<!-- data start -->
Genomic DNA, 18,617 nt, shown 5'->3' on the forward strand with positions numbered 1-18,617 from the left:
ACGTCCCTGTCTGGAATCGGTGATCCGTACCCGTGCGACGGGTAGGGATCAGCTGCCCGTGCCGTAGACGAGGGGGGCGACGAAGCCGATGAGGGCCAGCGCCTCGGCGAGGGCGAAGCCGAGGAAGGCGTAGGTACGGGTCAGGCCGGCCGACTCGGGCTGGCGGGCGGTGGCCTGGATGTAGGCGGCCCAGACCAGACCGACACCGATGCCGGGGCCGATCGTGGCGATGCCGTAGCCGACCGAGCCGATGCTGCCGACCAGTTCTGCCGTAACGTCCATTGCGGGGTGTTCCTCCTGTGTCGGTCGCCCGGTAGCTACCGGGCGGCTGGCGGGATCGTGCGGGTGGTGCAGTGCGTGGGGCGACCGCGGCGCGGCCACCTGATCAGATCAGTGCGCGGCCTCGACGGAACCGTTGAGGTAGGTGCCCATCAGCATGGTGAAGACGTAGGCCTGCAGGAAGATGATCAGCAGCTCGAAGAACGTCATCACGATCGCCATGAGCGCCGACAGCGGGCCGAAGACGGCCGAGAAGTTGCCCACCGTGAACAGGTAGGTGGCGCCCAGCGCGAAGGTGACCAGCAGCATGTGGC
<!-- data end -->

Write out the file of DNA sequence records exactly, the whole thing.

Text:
Genomic DNA, 18,617 nt, shown 5'->3' on the forward strand with positions numbered 1-18,617 from the left:
ACGTCCCTGTCTGGAATCGGTGATCCGTACCCGTGCGACGGGTAGGGATCAGCTGCCCGTGCCGTAGACGAGGGGGGCGACGAAGCCGATGAGGGCCAGCGCCTCGGCGAGGGCGAAGCCGAGGAAGGCGTAGGTACGGGTCAGGCCGGCCGACTCGGGCTGGCGGGCGGTGGCCTGGATGTAGGCGGCCCAGACCAGACCGACACCGATGCCGGGGCCGATCGTGGCGATGCCGTAGCCGACCGAGCCGATGCTGCCGACCAGTTCTGCCGTAACGTCCATTGCGGGGTGTTCCTCCTGTGTCGGTCGCCCGGTAGCTACCGGGCGGCTGGCGGGATCGTGCGGGTGGTGCAGTGCGTGGGGCGACCGCGGCGCGGCCACCTGATCAGATCAGTGCGCGGCCTCGACGGAACCGTTGAGGTAGGTGCCCATCAGCATGGTGAAGACGTAGGCCTGCAGGAAGATGATCAGCAGCTCGAAGAACGTCATCACGATCGCCATGAGCGCCGACAGCGGGCCGAAGACGGCCGAGAAGTTGCCCACCGTGAACAGGTAGGTGGCGCCCAGCGCGAAGGTGACCAGCAGCATGTGGC